3. APS-C (smaller than 35mm; the size of APS-C film)
4. Four Thirds format

One thing to remember when discussing these formats is that technology is continually changing. A disadvantage today, such as higher noise for a certain format, might be meaningless next year.

Large And Medium Format. It’s hard to say exactly how larger-format sensors will affect digital photography. Some people feel that the image quality of smaller sensors will get so good that these larger sensors never will be needed. Other photographers feel that there are real advantages to having a physically larger sensor in the way the camera can be set up for use, such as view camera-style equipment. In addition, there may be limits as to what can be done with small lenses designed for smaller formats even if the sensors themselves can handle high resolution.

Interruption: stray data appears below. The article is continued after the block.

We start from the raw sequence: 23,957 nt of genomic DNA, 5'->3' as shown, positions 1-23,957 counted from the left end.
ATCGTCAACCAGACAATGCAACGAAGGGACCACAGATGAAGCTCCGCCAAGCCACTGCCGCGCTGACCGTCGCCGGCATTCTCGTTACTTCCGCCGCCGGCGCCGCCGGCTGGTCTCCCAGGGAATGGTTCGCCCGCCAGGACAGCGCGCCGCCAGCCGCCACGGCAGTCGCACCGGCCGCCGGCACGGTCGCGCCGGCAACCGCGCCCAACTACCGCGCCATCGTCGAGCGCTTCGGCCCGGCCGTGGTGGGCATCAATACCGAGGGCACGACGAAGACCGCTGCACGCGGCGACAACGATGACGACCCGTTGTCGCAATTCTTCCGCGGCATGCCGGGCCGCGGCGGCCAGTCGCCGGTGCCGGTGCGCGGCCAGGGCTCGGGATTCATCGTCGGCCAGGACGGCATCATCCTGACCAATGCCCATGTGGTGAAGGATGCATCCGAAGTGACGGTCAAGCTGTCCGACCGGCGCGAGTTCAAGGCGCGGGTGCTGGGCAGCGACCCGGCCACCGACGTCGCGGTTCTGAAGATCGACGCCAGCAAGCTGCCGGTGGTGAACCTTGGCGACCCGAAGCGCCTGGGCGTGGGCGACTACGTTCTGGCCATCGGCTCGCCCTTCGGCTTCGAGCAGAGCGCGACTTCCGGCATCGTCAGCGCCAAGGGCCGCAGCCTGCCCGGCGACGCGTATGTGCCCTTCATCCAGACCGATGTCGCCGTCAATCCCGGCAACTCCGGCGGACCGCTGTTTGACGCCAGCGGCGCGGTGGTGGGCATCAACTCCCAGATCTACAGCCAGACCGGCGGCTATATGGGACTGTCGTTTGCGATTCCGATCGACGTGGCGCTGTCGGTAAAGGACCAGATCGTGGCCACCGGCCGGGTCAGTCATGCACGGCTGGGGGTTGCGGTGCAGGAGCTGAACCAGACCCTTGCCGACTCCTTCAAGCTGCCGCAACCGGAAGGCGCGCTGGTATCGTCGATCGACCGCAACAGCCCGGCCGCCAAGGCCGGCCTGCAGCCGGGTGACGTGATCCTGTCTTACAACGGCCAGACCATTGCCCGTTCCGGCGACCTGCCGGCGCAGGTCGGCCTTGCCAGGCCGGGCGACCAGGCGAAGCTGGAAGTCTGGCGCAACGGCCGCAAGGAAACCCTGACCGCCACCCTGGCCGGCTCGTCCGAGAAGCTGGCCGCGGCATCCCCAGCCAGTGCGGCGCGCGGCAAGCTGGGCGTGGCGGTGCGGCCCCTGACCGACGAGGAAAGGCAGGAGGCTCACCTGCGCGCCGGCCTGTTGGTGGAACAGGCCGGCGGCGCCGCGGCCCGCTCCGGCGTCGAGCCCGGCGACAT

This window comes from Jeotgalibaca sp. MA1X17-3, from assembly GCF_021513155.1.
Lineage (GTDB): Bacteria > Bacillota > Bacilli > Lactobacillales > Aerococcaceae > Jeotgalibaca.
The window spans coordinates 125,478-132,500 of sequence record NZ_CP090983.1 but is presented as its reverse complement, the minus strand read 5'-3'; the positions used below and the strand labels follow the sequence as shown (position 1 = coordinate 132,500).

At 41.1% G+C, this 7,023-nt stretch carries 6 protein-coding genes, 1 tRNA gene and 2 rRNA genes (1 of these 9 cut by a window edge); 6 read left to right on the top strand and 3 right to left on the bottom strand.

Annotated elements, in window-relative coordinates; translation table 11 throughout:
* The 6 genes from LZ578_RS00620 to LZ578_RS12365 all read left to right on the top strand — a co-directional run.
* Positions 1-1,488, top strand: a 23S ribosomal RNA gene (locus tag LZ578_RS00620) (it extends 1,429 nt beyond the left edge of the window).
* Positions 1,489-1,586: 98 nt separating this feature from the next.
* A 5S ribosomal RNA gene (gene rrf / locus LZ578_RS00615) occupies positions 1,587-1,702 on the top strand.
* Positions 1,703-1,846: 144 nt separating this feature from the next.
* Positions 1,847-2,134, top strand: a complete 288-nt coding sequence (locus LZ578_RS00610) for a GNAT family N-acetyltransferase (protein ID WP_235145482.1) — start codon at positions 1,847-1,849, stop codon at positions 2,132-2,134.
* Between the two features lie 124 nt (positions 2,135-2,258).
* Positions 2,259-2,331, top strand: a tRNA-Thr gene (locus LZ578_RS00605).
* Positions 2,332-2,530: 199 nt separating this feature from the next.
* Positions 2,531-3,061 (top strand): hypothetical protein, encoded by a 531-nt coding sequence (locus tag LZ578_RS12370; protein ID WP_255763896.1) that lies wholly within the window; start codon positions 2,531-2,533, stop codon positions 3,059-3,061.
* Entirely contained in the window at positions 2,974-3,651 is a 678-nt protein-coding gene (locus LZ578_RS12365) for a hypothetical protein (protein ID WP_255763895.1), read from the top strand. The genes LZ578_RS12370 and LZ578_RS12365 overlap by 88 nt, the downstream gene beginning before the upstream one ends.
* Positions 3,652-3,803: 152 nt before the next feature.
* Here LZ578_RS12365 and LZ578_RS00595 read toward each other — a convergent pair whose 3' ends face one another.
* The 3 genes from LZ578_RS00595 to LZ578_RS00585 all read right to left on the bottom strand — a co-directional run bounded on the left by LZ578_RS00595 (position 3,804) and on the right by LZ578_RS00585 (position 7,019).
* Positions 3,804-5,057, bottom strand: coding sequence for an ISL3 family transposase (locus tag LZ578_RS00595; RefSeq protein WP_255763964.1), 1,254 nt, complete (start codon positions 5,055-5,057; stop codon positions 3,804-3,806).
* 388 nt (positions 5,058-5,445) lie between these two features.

Advantages: A large sensor easily captures extremely fine detail for a scene. Large sensors can be used with medium- and large-format cameras, allowing you to use lenses designed for them. There are some high-quality lenses available for this type of camera. In addition, it’s theoretically easier to build a view camera with a larger-format sensor. Larger sensors tend to have much less noise compared to smaller sensors, so large-format sensors are typically noiseless. Finally, a larger sensor has the potential for capturing a wider range of color and tonalities, so that it can have a higher bit depth for its image files.